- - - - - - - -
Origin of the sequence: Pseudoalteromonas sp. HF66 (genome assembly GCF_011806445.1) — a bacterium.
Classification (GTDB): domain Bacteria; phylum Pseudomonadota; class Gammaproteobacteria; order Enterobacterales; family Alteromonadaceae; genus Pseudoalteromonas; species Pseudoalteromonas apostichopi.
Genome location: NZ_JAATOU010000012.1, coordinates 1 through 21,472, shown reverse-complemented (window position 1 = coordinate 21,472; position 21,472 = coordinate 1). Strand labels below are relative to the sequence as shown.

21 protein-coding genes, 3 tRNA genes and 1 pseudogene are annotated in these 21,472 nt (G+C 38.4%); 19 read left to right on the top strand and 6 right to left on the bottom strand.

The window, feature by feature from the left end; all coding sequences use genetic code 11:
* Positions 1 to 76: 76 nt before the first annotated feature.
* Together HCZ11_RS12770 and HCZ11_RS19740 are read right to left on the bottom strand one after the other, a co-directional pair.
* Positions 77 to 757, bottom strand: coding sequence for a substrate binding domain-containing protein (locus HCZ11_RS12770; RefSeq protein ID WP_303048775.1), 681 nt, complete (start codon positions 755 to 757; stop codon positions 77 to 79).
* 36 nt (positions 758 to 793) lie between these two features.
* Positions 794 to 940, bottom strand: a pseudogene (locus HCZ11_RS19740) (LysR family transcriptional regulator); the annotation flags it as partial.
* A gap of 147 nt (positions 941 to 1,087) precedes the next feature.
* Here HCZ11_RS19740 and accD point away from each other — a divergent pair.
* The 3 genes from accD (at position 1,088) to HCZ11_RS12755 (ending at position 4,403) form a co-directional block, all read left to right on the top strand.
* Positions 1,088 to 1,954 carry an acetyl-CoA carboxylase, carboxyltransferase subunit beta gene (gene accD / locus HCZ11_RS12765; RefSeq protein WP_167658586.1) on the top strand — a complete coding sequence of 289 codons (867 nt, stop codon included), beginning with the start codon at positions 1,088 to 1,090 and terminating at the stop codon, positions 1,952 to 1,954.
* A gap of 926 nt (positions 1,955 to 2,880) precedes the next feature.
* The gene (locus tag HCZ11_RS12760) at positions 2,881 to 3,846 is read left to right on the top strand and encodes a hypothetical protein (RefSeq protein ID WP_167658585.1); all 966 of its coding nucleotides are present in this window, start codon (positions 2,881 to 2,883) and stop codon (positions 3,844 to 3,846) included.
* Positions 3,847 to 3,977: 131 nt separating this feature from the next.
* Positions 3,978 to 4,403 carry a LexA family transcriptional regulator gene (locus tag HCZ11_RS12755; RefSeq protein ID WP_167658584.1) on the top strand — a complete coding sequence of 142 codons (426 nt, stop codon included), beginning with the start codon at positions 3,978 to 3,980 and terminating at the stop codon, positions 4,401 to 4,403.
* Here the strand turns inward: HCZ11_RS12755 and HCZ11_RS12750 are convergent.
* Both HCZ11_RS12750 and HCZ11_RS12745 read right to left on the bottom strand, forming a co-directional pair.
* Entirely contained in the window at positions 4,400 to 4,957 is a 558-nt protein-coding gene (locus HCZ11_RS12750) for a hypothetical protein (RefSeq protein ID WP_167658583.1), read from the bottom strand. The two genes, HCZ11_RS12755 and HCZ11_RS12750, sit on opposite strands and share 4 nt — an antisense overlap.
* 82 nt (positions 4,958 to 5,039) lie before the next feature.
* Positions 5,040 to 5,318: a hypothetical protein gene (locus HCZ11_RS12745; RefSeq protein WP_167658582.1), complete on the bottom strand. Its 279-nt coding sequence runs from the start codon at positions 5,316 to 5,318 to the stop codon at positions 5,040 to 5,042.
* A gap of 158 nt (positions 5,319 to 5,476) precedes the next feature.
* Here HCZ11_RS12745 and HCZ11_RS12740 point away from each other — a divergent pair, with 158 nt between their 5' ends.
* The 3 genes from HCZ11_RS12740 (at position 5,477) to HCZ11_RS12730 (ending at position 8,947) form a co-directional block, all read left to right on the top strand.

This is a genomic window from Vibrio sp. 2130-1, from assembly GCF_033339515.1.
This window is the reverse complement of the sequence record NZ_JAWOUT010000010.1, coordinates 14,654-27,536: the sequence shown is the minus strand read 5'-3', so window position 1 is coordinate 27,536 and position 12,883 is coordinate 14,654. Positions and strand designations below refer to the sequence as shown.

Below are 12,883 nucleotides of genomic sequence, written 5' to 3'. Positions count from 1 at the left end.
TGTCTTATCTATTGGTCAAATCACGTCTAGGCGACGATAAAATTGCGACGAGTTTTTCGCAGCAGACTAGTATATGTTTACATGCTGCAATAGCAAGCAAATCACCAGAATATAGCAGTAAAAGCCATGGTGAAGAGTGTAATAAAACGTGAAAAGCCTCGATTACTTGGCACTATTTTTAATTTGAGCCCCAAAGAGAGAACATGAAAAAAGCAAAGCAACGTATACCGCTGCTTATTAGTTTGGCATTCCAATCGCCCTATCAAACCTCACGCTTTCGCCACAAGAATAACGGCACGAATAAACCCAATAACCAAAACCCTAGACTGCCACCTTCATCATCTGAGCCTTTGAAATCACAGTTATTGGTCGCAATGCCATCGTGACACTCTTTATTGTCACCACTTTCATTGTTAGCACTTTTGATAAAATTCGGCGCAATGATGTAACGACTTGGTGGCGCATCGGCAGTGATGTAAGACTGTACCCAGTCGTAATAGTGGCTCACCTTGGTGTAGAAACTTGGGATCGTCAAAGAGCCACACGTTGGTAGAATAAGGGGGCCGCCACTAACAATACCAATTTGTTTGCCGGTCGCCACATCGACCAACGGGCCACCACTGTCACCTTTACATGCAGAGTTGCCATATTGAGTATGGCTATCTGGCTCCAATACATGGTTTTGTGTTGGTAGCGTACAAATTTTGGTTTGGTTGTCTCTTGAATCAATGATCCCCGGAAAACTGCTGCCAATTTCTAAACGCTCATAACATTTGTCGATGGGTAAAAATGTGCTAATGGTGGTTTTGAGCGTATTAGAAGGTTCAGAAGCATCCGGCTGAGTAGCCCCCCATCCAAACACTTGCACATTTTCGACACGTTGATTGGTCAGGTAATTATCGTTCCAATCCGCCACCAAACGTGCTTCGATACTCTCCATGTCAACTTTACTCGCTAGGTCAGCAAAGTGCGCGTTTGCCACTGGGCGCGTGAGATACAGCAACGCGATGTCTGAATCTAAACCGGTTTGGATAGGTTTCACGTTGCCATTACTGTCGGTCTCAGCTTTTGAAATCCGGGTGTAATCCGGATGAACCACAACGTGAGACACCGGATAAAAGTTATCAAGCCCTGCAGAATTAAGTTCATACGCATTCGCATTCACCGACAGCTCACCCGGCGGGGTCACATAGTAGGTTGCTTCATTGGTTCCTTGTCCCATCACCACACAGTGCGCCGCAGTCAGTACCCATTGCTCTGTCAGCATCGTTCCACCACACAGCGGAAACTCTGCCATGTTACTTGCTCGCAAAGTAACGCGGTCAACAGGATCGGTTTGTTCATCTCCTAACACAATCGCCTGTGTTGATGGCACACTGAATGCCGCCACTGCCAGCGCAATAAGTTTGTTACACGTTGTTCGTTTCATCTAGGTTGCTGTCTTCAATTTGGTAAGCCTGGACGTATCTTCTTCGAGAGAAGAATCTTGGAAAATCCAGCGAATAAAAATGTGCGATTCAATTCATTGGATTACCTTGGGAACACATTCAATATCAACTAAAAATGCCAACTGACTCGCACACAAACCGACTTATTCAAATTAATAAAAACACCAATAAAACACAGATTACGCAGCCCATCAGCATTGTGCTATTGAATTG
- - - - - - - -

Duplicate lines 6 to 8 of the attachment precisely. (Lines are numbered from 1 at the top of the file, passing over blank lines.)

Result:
* Positions 1 to 76: 76 nt before the first annotated feature.
* Together HCZ11_RS12770 and HCZ11_RS19740 are read right to left on the bottom strand one after the other, a co-directional pair.
* Positions 77 to 757, bottom strand: coding sequence for a substrate binding domain-containing protein (locus HCZ11_RS12770; RefSeq protein ID WP_303048775.1), 681 nt, complete (start codon positions 755 to 757; stop codon positions 77 to 79).